GOP Chair Reince Priebus Admits Party Is ‘Cooked’ If They Don’t Win 2016

The presidential election of 2016 will be a pivotal moment in American politics. As it stands right now (according to most recent polls), Americans will most likely be choosing either Clinton vs. Trump, Sanders vs. Trump, Clinton vs. Carson or Sanders vs. Carson.

The stakes have never been higher for either party, and no one knows this better than the GOP.

Reince Priebus, chairman of the Republican National Committee, told the Washington Examiner that should the GOP not win the White House, their party is “cooked” for good:

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I do think that we’re cooked as a party for quite a while as a party if we don’t win in 2016. So I do think that it’s going to be hard to dig out of something like that…I think that we have become, unfortunately, a midterm party that doesn’t lose and a presidential party that’s had a really hard time winning. We’re seeing more and more that if you don’t hold the White House, it’s very difficult to govern in this country, especially in Washington, D.C.

Priebus, however, doesn’t anticipate that will happen, saying history is on the Republican’ side — whatever that means.

Now either that was a Freudian slip like McCarthy’s epic gaffe on Benghazi, or Priebus really is sweating this election. Either way, Priebus has essentially admitted the voters could be fed up with the GOP’s sexist, racist, homophobic, uncaring and downright childish approach to governing.

Consider the following statistics:

  • According to The American Prospect, “The rising American electorate of African Americans, Hispanics, millennials and unmarried women will constitute 54 percent of the electorate in 2016. If you also include the seculars with no religious affiliation, this rising share of the electorate will increase to 63 percent….nearly two-thirds of them intend on voting for Hillary Clinton, should she be the nominee.”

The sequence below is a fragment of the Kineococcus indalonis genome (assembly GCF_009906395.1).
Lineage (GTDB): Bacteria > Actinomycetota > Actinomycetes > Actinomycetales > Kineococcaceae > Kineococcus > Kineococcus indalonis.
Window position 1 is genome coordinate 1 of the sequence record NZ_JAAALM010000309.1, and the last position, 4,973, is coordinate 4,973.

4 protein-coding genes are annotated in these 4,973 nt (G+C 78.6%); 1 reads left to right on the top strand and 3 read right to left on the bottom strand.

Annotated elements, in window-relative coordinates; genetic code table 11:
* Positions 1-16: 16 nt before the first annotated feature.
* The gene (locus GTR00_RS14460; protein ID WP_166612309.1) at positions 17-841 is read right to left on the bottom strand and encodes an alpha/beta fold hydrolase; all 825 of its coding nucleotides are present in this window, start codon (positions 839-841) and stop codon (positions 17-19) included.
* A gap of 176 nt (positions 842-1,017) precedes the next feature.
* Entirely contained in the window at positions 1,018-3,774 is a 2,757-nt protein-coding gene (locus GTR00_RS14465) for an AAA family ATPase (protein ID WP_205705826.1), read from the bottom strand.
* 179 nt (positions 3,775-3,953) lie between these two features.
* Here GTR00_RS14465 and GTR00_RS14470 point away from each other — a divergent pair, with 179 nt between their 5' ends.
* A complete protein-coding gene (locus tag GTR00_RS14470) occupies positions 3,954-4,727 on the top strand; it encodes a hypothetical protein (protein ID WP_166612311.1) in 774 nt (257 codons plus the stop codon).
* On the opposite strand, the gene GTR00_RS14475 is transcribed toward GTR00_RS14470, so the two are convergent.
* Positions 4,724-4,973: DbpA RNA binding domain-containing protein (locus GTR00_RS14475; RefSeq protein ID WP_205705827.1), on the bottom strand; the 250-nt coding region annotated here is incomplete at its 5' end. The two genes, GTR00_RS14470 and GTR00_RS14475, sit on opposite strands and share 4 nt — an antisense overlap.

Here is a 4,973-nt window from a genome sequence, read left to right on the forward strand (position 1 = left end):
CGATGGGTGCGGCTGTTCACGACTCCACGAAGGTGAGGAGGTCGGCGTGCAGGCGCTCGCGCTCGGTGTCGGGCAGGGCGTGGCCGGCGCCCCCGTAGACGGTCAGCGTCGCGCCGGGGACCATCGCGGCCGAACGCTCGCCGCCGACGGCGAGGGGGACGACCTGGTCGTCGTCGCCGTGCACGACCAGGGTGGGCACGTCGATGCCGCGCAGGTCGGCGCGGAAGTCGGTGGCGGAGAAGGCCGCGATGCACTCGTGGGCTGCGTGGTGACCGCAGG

• Since 1976, when exit polls in presidential elections were more detailed and scrutinized, Republicans have not won the black vote, or the female vote except in the 1984 and 1988 elections. Similarly, Republicans have not won the Hispanic once in the last 40 years.
  • Republicans have not won the “young vote” (19-24, now being called millennials in 2016), since 1988, when Bush took 53 percent to Dukakis’ 47 percent.

Since the electorate is quickly growing in favor of the demographics Democrats typically win, Priebus is right. If Republicans don’t win the White House in 2016, that spells big problems for their party.

Perhaps they should ditch their antiquated positions and change their platform to reflect the values Americans really hold dear: support for same-sex marriage, abortion rights, getting big money out of politics and no government shutdowns.

Featured image via Gage Skidmore

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